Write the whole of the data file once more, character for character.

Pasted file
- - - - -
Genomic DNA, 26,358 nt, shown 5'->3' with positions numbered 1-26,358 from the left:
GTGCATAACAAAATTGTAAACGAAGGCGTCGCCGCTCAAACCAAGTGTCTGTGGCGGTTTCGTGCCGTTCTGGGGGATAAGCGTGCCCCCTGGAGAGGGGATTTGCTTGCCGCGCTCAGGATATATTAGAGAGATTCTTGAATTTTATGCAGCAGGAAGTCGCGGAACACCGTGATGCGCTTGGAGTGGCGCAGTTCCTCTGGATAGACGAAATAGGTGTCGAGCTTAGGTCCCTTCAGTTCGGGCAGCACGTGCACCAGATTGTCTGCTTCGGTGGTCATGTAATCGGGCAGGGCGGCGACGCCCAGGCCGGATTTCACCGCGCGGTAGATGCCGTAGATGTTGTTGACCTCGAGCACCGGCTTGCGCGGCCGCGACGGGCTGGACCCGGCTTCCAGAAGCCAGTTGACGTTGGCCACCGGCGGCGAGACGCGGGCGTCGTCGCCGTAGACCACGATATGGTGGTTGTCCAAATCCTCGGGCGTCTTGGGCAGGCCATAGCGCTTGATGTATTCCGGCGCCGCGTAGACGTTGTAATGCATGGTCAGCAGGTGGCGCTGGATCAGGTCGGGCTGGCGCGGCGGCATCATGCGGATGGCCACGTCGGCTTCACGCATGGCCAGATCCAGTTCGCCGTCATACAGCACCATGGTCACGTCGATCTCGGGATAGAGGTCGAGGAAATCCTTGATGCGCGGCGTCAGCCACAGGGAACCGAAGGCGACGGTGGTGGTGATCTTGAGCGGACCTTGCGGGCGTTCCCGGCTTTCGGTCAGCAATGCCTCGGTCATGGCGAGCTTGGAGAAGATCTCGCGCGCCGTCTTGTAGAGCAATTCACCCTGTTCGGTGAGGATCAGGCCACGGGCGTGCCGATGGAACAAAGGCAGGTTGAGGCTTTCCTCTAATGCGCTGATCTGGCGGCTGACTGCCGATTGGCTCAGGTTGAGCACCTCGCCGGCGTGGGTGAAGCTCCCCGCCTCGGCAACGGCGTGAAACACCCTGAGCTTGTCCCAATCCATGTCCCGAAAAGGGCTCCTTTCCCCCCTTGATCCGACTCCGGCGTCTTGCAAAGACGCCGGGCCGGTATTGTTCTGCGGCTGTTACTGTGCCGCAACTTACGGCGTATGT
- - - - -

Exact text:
Genomic DNA, 26,358 nt, shown 5'->3' with positions numbered 1-26,358 from the left:
GTGCATAACAAAATTGTAAACGAAGGCGTCGCCGCTCAAACCAAGTGTCTGTGGCGGTTTCGTGCCGTTCTGGGGGATAAGCGTGCCCCCTGGAGAGGGGATTTGCTTGCCGCGCTCAGGATATATTAGAGAGATTCTTGAATTTTATGCAGCAGGAAGTCGCGGAACACCGTGATGCGCTTGGAGTGGCGCAGTTCCTCTGGATAGACGAAATAGGTGTCGAGCTTAGGTCCCTTCAGTTCGGGCAGCACGTGCACCAGATTGTCTGCTTCGGTGGTCATGTAATCGGGCAGGGCGGCGACGCCCAGGCCGGATTTCACCGCGCGGTAGATGCCGTAGATGTTGTTGACCTCGAGCACCGGCTTGCGCGGCCGCGACGGGCTGGACCCGGCTTCCAGAAGCCAGTTGACGTTGGCCACCGGCGGCGAGACGCGGGCGTCGTCGCCGTAGACCACGATATGGTGGTTGTCCAAATCCTCGGGCGTCTTGGGCAGGCCATAGCGCTTGATGTATTCCGGCGCCGCGTAGACGTTGTAATGCATGGTCAGCAGGTGGCGCTGGATCAGGTCGGGCTGGCGCGGCGGCATCATGCGGATGGCCACGTCGGCTTCACGCATGGCCAGATCCAGTTCGCCGTCATACAGCACCATGGTCACGTCGATCTCGGGATAGAGGTCGAGGAAATCCTTGATGCGCGGCGTCAGCCACAGGGAACCGAAGGCGACGGTGGTGGTGATCTTGAGCGGACCTTGCGGGCGTTCCCGGCTTTCGGTCAGCAATGCCTCGGTCATGGCGAGCTTGGAGAAGATCTCGCGCGCCGTCTTGTAGAGCAATTCACCCTGTTCGGTGAGGATCAGGCCACGGGCGTGCCGATGGAACAAAGGCAGGTTGAGGCTTTCCTCTAATGCGCTGATCTGGCGGCTGACTGCCGATTGGCTCAGGTTGAGCACCTCGCCGGCGTGGGTGAAGCTCCCCGCCTCGGCAACGGCGTGAAACACCCTGAGCTTGTCCCAATCCATGTCCCGAAAAGGGCTCCTTTCCCCCCTTGATCCGACTCCGGCGTCTTGCAAAGACGCCGGGCCGGTATTGTTCTGCGGCTGTTACTGTGCCGCAACTTACGGCGTATGT